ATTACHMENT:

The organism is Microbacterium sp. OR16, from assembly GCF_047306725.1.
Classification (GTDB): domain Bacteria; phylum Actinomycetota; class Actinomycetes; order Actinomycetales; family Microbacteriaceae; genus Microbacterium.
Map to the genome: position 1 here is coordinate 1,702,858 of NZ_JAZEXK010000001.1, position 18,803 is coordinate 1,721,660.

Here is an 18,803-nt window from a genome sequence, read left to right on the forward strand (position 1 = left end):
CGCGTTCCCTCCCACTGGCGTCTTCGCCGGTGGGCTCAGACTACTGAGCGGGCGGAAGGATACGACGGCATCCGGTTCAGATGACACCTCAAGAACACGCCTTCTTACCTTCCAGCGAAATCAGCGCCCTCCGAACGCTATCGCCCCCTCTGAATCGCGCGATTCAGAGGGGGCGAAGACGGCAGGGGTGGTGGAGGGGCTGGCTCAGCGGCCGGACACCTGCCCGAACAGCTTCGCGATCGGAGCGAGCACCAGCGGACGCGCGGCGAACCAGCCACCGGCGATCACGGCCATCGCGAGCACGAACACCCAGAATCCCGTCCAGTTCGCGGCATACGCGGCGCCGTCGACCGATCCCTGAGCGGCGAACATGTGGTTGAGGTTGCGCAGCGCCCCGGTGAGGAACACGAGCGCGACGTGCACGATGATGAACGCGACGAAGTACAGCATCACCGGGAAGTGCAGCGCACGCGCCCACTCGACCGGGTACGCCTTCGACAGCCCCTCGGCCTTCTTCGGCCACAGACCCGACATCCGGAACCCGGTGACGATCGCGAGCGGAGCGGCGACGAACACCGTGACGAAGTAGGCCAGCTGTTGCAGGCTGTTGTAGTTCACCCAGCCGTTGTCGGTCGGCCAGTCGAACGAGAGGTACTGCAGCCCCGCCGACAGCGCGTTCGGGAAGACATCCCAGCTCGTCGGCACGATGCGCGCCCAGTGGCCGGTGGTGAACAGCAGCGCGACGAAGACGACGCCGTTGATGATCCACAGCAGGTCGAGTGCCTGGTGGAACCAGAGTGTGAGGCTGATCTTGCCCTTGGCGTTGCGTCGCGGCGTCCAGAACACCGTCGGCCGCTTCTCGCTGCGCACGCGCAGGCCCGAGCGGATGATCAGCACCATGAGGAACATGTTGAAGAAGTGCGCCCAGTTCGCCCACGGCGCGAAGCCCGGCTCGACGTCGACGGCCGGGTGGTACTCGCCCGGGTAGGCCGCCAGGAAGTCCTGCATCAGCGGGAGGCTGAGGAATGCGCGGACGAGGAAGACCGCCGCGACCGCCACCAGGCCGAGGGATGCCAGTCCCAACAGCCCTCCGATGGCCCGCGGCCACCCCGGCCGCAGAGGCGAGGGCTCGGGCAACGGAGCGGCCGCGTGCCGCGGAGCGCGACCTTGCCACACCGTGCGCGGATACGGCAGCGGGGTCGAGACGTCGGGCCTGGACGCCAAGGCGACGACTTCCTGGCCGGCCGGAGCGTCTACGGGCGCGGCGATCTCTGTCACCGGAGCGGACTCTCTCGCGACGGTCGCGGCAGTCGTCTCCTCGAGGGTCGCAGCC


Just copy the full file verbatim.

The organism is Microbacterium sp. OR16, from assembly GCF_047306725.1.
Classification (GTDB): domain Bacteria; phylum Actinomycetota; class Actinomycetes; order Actinomycetales; family Microbacteriaceae; genus Microbacterium.
Map to the genome: position 1 here is coordinate 1,702,858 of NZ_JAZEXK010000001.1, position 18,803 is coordinate 1,721,660.

Here is an 18,803-nt window from a genome sequence, read left to right on the forward strand (position 1 = left end):
CGCGTTCCCTCCCACTGGCGTCTTCGCCGGTGGGCTCAGACTACTGAGCGGGCGGAAGGATACGACGGCATCCGGTTCAGATGACACCTCAAGAACACGCCTTCTTACCTTCCAGCGAAATCAGCGCCCTCCGAACGCTATCGCCCCCTCTGAATCGCGCGATTCAGAGGGGGCGAAGACGGCAGGGGTGGTGGAGGGGCTGGCTCAGCGGCCGGACACCTGCCCGAACAGCTTCGCGATCGGAGCGAGCACCAGCGGACGCGCGGCGAACCAGCCACCGGCGATCACGGCCATCGCGAGCACGAACACCCAGAATCCCGTCCAGTTCGCGGCATACGCGGCGCCGTCGACCGATCCCTGAGCGGCGAACATGTGGTTGAGGTTGCGCAGCGCCCCGGTGAGGAACACGAGCGCGACGTGCACGATGATGAACGCGACGAAGTACAGCATCACCGGGAAGTGCAGCGCACGCGCCCACTCGACCGGGTACGCCTTCGACAGCCCCTCGGCCTTCTTCGGCCACAGACCCGACATCCGGAACCCGGTGACGATCGCGAGCGGAGCGGCGACGAACACCGTGACGAAGTAGGCCAGCTGTTGCAGGCTGTTGTAGTTCACCCAGCCGTTGTCGGTCGGCCAGTCGAACGAGAGGTACTGCAGCCCCGCCGACAGCGCGTTCGGGAAGACATCCCAGCTCGTCGGCACGATGCGCGCCCAGTGGCCGGTGGTGAACAGCAGCGCGACGAAGACGACGCCGTTGATGATCCACAGCAGGTCGAGTGCCTGGTGGAACCAGAGTGTGAGGCTGATCTTGCCCTTGGCGTTGCGTCGCGGCGTCCAGAACACCGTCGGCCGCTTCTCGCTGCGCACGCGCAGGCCCGAGCGGATGATCAGCACCATGAGGAACATGTTGAAGAAGTGCGCCCAGTTCGCCCACGGCGCGAAGCCCGGCTCGACGTCGACGGCCGGGTGGTACTCGCCCGGGTAGGCCGCCAGGAAGTCCTGCATCAGCGGGAGGCTGAGGAATGCGCGGACGAGGAAGACCGCCGCGACCGCCACCAGGCCGAGGGATGCCAGTCCCAACAGCCCTCCGATGGCCCGCGGCCACCCCGGCCGCAGAGGCGAGGGCTCGGGCAACGGAGCGGCCGCGTGCCGCGGAGCGCGACCTTGCCACACCGTGCGCGGATACGGCAGCGGGGTCGAGACGTCGGGCCTGGACGCCAAGGCGACGACTTCCTGGCCGGCCGGAGCGTCTACGGGCGCGGCGATCTCTGTCACCGGAGCGGACTCTCTCGCGACGGTCGCGGCAGTCGTCTCCTCGAGGGTCGCAGCC